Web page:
3D XPoint dies. Credit: Micron
Intel and Micron this week unveiled a new type of memory they plan to mass produce that is purportedly 1,000 times faster than NAND flash and has 1,000 times the endurance.
One thousand times the endurance would be about one million erase-write cycles, meaning the new memory would last pretty much forever.
By comparison, today's NAND flash lasts for between 3,000 and 10,000 erase-write cycles. With wear-leveling and error correction software, those cycles can be improved upon, but still don't get anywhere near 100,000 cycles.
The new product, 3D XPoint, is essentially a mass storage-class memory that, while slower, is still cheaper to produce than DRAM and vastly faster than NAND. Most importantly, it's non-volatile. So when the power goes off, the data remains intact -- just as it does with NAND flash.
"It's more expensive than NAND and cheaper than DRAM, and faster than NAND but slower than DRAM," said Jim Handy, an analyst with Objective Analysis. "This suits it well to create another layer in the memory hierarchy. That's a hard sell, though."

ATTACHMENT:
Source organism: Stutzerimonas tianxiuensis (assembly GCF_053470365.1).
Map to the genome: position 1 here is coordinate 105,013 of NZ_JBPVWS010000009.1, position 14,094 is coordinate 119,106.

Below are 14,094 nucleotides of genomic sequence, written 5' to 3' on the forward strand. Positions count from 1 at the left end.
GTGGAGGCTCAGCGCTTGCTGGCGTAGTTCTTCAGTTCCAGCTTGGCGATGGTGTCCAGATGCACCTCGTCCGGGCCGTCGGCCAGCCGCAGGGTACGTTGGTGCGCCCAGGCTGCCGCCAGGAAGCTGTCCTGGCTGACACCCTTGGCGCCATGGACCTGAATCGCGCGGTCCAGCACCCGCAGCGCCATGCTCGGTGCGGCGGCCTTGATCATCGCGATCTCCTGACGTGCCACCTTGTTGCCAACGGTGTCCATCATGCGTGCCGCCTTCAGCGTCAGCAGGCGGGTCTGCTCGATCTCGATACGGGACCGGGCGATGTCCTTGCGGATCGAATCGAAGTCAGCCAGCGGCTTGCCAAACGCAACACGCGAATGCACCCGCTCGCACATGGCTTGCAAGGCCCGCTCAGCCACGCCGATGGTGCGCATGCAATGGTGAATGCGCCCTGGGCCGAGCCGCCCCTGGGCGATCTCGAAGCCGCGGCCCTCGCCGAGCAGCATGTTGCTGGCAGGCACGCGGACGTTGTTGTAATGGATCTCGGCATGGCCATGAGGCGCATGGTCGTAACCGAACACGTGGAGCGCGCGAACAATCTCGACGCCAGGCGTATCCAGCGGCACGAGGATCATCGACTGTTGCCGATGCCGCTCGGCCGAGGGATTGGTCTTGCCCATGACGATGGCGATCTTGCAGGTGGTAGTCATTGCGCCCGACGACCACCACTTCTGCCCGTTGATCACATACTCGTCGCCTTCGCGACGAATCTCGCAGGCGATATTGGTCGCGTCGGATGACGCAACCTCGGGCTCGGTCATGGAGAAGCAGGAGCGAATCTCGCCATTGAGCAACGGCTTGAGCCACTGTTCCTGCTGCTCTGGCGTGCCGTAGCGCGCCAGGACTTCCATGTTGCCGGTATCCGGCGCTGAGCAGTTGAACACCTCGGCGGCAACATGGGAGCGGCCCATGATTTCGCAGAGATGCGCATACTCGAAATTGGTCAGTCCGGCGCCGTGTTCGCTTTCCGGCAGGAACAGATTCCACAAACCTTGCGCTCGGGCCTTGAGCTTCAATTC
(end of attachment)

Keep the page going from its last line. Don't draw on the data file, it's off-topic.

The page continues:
So pumped are the companies about 3D XPoint that they're claiming it's the first new memory category in more than 25 years. According to research analysts, Intel and Micron are not exaggerating. 3D XPoint will reside between DRAM and NAND flash, able to replace both in some instances in enterprise data centers and, eventually, consumer desktops and laptops.
While they announced that they're entering production, Micron and Intel have also left much of their product a mystery.
For example, they're not disclosing what materials are used to create the memory; there are no specifics on performance because that depends on the end product and its use; and while they expect to begin shipping samples soon, Micron and Intel don't expect to roll out products until 2016.
"So that's a puzzle," Handy said.
Russ Meyer, Micron's director of process integration, said 3D XPoint chips are in production but they're awaiting their final form factor according to what equipment manufacturers will need. The new memory is still about five to eight times slower than DRAM.
"It's not as fast as DRAM, so it's not going to replace it in the most latency-valued applications, but it's much higher density and much lower latency than NAND," he said. "If you compare how much faster SSDs are to hard drives and how much faster 3D XPoint is to conventional NAND, it's kind of the same order of improvement."
3D XPoint will have about the same storage capacity as conventional or 2D planar NAND, Meyer said, but it's about 10 times denser than DRAM. That means Intel and Micron's 3D or stacked NAND will still offer greater densities.
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